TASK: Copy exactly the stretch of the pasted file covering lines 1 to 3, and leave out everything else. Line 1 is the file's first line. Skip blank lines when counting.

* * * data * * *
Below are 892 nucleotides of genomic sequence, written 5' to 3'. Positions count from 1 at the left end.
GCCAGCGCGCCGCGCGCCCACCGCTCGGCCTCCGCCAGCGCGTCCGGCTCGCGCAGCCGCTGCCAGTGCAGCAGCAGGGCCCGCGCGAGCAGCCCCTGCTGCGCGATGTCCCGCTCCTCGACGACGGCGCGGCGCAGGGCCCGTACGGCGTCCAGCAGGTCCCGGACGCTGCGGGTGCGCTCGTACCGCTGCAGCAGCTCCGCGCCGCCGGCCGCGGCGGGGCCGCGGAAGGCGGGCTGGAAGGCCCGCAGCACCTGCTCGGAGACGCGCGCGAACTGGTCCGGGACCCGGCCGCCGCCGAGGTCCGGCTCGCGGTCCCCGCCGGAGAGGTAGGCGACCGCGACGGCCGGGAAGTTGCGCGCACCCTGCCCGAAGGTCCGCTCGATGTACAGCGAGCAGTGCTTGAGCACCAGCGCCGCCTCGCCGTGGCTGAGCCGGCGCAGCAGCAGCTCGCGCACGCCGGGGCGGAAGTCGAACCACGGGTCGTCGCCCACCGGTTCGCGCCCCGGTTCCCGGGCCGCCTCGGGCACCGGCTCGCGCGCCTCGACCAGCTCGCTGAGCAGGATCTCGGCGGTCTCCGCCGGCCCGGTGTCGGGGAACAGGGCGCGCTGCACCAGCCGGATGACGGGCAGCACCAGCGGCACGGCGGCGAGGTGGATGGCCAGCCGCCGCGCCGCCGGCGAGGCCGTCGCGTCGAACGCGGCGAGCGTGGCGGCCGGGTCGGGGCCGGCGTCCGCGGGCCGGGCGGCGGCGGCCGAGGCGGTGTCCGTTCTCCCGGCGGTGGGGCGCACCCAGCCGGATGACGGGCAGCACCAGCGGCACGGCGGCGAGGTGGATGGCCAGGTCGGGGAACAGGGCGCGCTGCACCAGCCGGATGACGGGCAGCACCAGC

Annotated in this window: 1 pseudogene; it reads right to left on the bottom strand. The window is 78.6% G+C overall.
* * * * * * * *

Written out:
Below are 892 nucleotides of genomic sequence, written 5' to 3'. Positions count from 1 at the left end.
GCCAGCGCGCCGCGCGCCCACCGCTCGGCCTCCGCCAGCGCGTCCGGCTCGCGCAGCCGCTGCCAGTGCAGCAGCAGGGCCCGCGCGAGCAGCCCCTGCTGCGCGATGTCCCGCTCCTCGACGACGGCGCGGCGCAGGGCCCGTACGGCGTCCAGCAGGTCCCGGACGCTGCGGGTGCGCTCGTACCGCTGCAGCAGCTCCGCGCCGCCGGCCGCGGCGGGGCCGCGGAAGGCGGGCTGGAAGGCCCGCAGCACCTGCTCGGAGACGCGCGCGAACTGGTCCGGGACCCGGCCGCCGCCGAGGTCCGGCTCGCGGTCCCCGCCGGAGAGGTAGGCGACCGCGACGGCCGGGAAGTTGCGCGCACCCTGCCCGAAGGTCCGCTCGATGTACAGCGAGCAGTGCTTGAGCACCAGCGCCGCCTCGCCGTGGCTGAGCCGGCGCAGCAGCAGCTCGCGCACGCCGGGGCGGAAGTCGAACCACGGGTCGTCGCCCACCGGTTCGCGCCCCGGTTCCCGGGCCGCCTCGGGCACCGGCTCGCGCGCCTCGACCAGCTCGCTGAGCAGGATCTCGGCGGTCTCCGCCGGCCCGGTGTCGGGGAACAGGGCGCGCTGCACCAGCCGGATGACGGGCAGCACCAGCGGCACGGCGGCGAGGTGGATGGCCAGCCGCCGCGCCGCCGGCGAGGCCGTCGCGTCGAACGCGGCGAGCGTGGCGGCCGGGTCGGGGCCGGCGTCCGCGGGCCGGGCGGCGGCGGCCGAGGCGGTGTCCGTTCTCCCGGCGGTGGGGCGCACCCAGCCGGATGACGGGCAGCACCAGCGGCACGGCGGCGAGGTGGATGGCCAGGTCGGGGAACAGGGCGCGCTGCACCAGCCGGATGACGGGCAGCACCAGC

Annotated in this window: 1 pseudogene; it reads right to left on the bottom strand. The window is 78.6% G+C overall.